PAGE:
IRS audits individuals to verify if they accurately reported their taxes and, if they didn't, to determine if more taxes are owed.
Audit trends vary by taxpayer income. In recent years, IRS audited taxpayers with incomes below $25,000 and those with incomes of $500,000 or more at higher-than-average rates. But, audit rates have dropped for all income levels—with audit rates decreasing the most for taxpayers with incomes of $200,000 or more.
IRS officials said audit rates declined due to staffing decreases and because it takes more staff time and expertise to handle complex higher-income audits.
Our report explores these and other audit trends.
What GAO Found
Audit Rates. From tax years 2010 to 2019, audit rates of individual income tax returns decreased for all income levels. On average, the audit rate for these returns decreased from 0.9 percent to 0.25 percent. Internal Revenue Service (IRS) officials attributed this trend primarily to reduced staffing as a result of decreased funding. Audit rates decreased the most for taxpayers with incomes of $200,000 and above. According to IRS officials, these audits are generally more complex and require staff's review. Lower-income audits are generally more automated, allowing IRS to continue these audits even with fewer staff.
Although audit rates decreased more for higher-income taxpayers, IRS generally audited them at higher rates compared to lower-income taxpayers, as shown in the figure. However, the audit rate for lower-income taxpayers claiming the Earned Income Tax Credit (EITC) was higher than average. IRS officials explained that EITC audits require relatively few resources and prevent ineligible taxpayers from receiving the EITC.
Audit Rates by Total Positive Income, Tax Year 2019
Audit Results and Resources. From fiscal years 2010 to 2021, the majority of the additional taxes IRS recommended from audits came from taxpayers with incomes below $200,000. However, the additional taxes recommended per audit increased as taxpayer income increased. Over this time, the average number of hours spent per audit was generally stable for lower-income taxpayers but more than doubled for those with incomes of $200,000 and above. According to IRS officials, greater complexity of higher-income audits and increased case transfers due to auditor attrition contributed to the time increase.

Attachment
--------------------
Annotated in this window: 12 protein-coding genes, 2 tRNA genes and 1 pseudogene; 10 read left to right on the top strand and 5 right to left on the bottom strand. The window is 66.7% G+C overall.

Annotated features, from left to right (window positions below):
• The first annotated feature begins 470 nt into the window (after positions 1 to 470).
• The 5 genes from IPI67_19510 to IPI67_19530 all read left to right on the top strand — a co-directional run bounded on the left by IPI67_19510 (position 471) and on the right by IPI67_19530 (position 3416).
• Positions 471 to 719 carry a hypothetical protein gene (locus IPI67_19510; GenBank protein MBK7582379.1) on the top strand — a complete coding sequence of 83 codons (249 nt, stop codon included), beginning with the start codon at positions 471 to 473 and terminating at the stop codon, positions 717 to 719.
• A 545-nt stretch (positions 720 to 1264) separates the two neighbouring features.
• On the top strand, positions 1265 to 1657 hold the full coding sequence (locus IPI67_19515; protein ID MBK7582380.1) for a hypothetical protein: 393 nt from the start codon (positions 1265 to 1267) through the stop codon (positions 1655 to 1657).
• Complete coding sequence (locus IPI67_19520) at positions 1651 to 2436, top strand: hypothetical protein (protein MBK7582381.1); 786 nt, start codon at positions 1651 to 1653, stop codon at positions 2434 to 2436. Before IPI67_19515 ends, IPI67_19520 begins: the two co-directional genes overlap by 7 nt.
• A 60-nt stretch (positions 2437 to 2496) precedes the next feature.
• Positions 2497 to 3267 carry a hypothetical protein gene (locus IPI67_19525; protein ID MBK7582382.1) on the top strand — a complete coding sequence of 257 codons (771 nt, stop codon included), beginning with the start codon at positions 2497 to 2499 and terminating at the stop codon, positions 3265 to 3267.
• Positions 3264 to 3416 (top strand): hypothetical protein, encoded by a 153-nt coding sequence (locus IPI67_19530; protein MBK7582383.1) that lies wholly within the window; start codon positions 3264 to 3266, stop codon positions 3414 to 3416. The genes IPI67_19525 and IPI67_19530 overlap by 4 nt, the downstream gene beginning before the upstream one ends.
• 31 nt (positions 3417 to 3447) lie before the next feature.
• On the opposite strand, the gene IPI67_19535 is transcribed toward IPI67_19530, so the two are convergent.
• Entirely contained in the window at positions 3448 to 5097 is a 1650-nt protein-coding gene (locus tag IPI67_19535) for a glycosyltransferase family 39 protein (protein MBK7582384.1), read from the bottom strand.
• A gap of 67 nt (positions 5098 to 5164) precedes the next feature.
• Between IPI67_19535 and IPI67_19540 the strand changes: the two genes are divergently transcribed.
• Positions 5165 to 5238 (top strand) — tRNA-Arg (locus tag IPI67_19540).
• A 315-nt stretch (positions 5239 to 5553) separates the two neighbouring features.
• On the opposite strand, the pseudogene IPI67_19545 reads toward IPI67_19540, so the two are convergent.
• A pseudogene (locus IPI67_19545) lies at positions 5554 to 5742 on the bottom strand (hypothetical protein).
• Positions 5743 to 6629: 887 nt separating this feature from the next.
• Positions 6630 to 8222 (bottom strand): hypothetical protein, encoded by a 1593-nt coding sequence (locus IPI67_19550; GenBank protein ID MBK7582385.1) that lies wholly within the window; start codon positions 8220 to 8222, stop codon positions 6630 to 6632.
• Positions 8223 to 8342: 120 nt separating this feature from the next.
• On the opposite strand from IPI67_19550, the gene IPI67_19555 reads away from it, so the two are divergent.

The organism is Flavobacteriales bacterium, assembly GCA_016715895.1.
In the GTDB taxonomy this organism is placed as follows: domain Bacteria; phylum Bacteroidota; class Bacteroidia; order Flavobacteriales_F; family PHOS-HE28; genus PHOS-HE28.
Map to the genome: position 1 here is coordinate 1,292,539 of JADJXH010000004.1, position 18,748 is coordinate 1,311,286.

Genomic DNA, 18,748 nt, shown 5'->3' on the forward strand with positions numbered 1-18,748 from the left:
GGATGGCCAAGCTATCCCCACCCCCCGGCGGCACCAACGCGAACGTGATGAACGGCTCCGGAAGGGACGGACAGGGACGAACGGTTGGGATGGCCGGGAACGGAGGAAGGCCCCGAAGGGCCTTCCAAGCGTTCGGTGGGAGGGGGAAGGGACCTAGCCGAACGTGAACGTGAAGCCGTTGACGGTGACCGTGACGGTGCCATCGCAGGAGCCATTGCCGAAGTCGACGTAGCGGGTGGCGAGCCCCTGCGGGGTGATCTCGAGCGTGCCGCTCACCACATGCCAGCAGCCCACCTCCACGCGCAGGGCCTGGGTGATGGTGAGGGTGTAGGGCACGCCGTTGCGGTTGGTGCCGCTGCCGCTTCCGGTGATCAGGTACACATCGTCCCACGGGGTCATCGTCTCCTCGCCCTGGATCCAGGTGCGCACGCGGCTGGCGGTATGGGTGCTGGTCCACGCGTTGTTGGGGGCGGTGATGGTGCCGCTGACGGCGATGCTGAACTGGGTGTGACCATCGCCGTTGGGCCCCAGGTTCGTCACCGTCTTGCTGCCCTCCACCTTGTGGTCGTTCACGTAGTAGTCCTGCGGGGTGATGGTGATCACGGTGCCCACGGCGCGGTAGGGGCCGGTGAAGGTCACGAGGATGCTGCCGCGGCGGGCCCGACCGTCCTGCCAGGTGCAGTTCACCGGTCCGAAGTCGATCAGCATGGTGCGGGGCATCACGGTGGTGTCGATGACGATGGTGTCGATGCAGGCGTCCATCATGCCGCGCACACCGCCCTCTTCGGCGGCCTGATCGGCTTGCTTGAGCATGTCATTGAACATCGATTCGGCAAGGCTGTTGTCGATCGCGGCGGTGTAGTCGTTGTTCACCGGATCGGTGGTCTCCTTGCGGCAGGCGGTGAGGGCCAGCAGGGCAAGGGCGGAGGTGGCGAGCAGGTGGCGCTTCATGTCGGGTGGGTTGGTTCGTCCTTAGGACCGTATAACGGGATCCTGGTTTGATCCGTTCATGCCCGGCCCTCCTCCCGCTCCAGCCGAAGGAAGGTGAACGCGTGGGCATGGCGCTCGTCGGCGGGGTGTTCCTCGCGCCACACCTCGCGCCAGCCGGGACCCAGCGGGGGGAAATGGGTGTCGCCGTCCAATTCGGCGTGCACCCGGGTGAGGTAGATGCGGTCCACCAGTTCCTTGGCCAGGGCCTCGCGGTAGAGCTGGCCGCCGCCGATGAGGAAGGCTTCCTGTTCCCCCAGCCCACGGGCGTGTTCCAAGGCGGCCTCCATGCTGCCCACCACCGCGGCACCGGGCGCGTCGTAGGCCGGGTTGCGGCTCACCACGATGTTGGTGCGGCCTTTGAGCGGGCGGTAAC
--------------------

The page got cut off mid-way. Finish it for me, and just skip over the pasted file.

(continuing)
Audits of the lowest-income taxpayers, particularly those claiming the EITC, resulted in higher amounts of recommended additional tax per audit hour compared to all income groups except for the highest-income taxpayers. IRS officials explained that EITC audits are primarily pre-refund audits and are conducted through correspondence, requiring less time. Also, lower-income audits tend to have a higher rate of change to taxes owed.
Why GAO Did This Study
IRS estimated that individual taxpayers underreported their income tax on average by $245 billion each year for tax years 2011 to 2013. This underreporting is the largest component of the tax gap—the difference between the amount of taxes owed and taxes paid timely and voluntarily.
In recent years, IRS has examined, or audited, a decreasing proportion of individual tax returns. This trend has raised concerns about the potential for declining taxpayer compliance, as well as whether IRS is equitably selecting taxpayers for audit, as audit rates for higher-income taxpayers have decreased more than audit rates for lower-income taxpayers.
GAO was asked to report on trends in IRS audit rates, audit results, and resources used for audits across individual taxpayer income levels. This report analyzes, for the most recent years available, (1) audit rates, and (2) audit results and resources used by taxpayer income.
GAO analyzed at least 10 years of data from audits of individual tax returns reporting various levels of income. GAO also analyzed 10 years of summary data related to the amount of taxes IRS collected from individual taxpayer audits. GAO interviewed IRS officials from various operating and research divisions to identify contextual factors and likely reasons for any audit trends. GAO also reviewed documentation to understand IRS's audit data, budget, and staffing.
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